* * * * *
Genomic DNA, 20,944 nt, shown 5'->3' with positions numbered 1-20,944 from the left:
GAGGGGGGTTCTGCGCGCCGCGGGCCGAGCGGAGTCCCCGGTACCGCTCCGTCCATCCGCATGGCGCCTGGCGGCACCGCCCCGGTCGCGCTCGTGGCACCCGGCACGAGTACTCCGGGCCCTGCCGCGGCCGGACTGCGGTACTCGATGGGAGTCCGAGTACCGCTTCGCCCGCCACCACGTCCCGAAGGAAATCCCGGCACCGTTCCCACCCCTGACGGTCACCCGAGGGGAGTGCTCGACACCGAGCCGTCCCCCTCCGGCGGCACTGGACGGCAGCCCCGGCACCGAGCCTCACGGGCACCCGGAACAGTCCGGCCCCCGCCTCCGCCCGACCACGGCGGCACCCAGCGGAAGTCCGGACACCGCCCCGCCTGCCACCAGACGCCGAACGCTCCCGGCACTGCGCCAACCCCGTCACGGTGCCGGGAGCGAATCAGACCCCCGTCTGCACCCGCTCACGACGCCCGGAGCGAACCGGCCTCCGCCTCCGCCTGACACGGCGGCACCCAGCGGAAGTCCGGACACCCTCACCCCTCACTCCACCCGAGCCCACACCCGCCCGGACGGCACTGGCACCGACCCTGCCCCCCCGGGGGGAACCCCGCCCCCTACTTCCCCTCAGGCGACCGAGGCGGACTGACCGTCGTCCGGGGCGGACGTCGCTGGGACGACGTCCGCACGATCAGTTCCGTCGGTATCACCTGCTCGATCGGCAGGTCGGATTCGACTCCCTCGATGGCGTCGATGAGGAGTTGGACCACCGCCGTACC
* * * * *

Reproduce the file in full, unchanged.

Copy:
Genomic DNA, 20,944 nt, shown 5'->3' with positions numbered 1-20,944 from the left:
GAGGGGGGTTCTGCGCGCCGCGGGCCGAGCGGAGTCCCCGGTACCGCTCCGTCCATCCGCATGGCGCCTGGCGGCACCGCCCCGGTCGCGCTCGTGGCACCCGGCACGAGTACTCCGGGCCCTGCCGCGGCCGGACTGCGGTACTCGATGGGAGTCCGAGTACCGCTTCGCCCGCCACCACGTCCCGAAGGAAATCCCGGCACCGTTCCCACCCCTGACGGTCACCCGAGGGGAGTGCTCGACACCGAGCCGTCCCCCTCCGGCGGCACTGGACGGCAGCCCCGGCACCGAGCCTCACGGGCACCCGGAACAGTCCGGCCCCCGCCTCCGCCCGACCACGGCGGCACCCAGCGGAAGTCCGGACACCGCCCCGCCTGCCACCAGACGCCGAACGCTCCCGGCACTGCGCCAACCCCGTCACGGTGCCGGGAGCGAATCAGACCCCCGTCTGCACCCGCTCACGACGCCCGGAGCGAACCGGCCTCCGCCTCCGCCTGACACGGCGGCACCCAGCGGAAGTCCGGACACCCTCACCCCTCACTCCACCCGAGCCCACACCCGCCCGGACGGCACTGGCACCGACCCTGCCCCCCCGGGGGGAACCCCGCCCCCTACTTCCCCTCAGGCGACCGAGGCGGACTGACCGTCGTCCGGGGCGGACGTCGCTGGGACGACGTCCGCACGATCAGTTCCGTCGGTATCACCTGCTCGATCGGCAGGTCGGATTCGACTCCCTCGATGGCGTCGATGAGGAGTTGGACCACCGCCGTACC